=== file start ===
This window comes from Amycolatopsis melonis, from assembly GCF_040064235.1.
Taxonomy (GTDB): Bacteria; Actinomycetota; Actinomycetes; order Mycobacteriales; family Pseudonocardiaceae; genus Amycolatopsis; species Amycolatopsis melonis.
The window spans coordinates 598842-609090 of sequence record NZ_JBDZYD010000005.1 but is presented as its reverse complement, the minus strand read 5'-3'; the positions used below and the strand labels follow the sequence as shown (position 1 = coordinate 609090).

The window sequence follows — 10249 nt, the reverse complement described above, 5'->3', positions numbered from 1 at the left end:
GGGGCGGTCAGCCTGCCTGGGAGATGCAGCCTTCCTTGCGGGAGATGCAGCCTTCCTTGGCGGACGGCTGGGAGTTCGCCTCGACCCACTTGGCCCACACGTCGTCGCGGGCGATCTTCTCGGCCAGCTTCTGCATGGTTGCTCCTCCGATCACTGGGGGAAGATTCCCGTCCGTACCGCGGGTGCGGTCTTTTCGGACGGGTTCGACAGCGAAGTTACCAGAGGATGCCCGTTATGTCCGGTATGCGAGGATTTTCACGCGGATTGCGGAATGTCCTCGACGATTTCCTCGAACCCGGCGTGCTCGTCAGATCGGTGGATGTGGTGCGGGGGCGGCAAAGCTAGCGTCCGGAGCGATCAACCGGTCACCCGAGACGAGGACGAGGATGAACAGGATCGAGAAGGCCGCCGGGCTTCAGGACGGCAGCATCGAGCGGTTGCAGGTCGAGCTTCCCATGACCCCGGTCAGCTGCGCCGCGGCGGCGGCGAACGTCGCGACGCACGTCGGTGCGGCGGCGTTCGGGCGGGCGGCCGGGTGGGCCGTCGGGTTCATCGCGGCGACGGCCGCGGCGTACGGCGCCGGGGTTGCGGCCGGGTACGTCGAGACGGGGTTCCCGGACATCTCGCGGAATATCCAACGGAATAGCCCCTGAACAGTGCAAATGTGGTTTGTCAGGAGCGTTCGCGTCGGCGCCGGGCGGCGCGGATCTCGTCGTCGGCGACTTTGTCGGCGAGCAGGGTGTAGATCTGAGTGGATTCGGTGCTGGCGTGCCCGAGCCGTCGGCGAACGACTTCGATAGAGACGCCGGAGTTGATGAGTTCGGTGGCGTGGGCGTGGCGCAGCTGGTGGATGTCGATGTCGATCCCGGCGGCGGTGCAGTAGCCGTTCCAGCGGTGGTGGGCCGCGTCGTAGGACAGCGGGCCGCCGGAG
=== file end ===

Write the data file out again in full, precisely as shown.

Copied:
This window comes from Amycolatopsis melonis, from assembly GCF_040064235.1.
Taxonomy (GTDB): Bacteria; Actinomycetota; Actinomycetes; order Mycobacteriales; family Pseudonocardiaceae; genus Amycolatopsis; species Amycolatopsis melonis.
The window spans coordinates 598842-609090 of sequence record NZ_JBDZYD010000005.1 but is presented as its reverse complement, the minus strand read 5'-3'; the positions used below and the strand labels follow the sequence as shown (position 1 = coordinate 609090).

The window sequence follows — 10249 nt, the reverse complement described above, 5'->3', positions numbered from 1 at the left end:
GGGGCGGTCAGCCTGCCTGGGAGATGCAGCCTTCCTTGCGGGAGATGCAGCCTTCCTTGGCGGACGGCTGGGAGTTCGCCTCGACCCACTTGGCCCACACGTCGTCGCGGGCGATCTTCTCGGCCAGCTTCTGCATGGTTGCTCCTCCGATCACTGGGGGAAGATTCCCGTCCGTACCGCGGGTGCGGTCTTTTCGGACGGGTTCGACAGCGAAGTTACCAGAGGATGCCCGTTATGTCCGGTATGCGAGGATTTTCACGCGGATTGCGGAATGTCCTCGACGATTTCCTCGAACCCGGCGTGCTCGTCAGATCGGTGGATGTGGTGCGGGGGCGGCAAAGCTAGCGTCCGGAGCGATCAACCGGTCACCCGAGACGAGGACGAGGATGAACAGGATCGAGAAGGCCGCCGGGCTTCAGGACGGCAGCATCGAGCGGTTGCAGGTCGAGCTTCCCATGACCCCGGTCAGCTGCGCCGCGGCGGCGGCGAACGTCGCGACGCACGTCGGTGCGGCGGCGTTCGGGCGGGCGGCCGGGTGGGCCGTCGGGTTCATCGCGGCGACGGCCGCGGCGTACGGCGCCGGGGTTGCGGCCGGGTACGTCGAGACGGGGTTCCCGGACATCTCGCGGAATATCCAACGGAATAGCCCCTGAACAGTGCAAATGTGGTTTGTCAGGAGCGTTCGCGTCGGCGCCGGGCGGCGCGGATCTCGTCGTCGGCGACTTTGTCGGCGAGCAGGGTGTAGATCTGAGTGGATTCGGTGCTGGCGTGCCCGAGCCGTCGGCGAACGACTTCGATAGAGACGCCGGAGTTGATGAGTTCGGTGGCGTGGGCGTGGCGCAGCTGGTGGATGTCGATGTCGATCCCGGCGGCGGTGCAGTAGCCGTTCCAGCGGTGGTGGGCCGCGTCGTAGGACAGCGGGCCGCCGGAG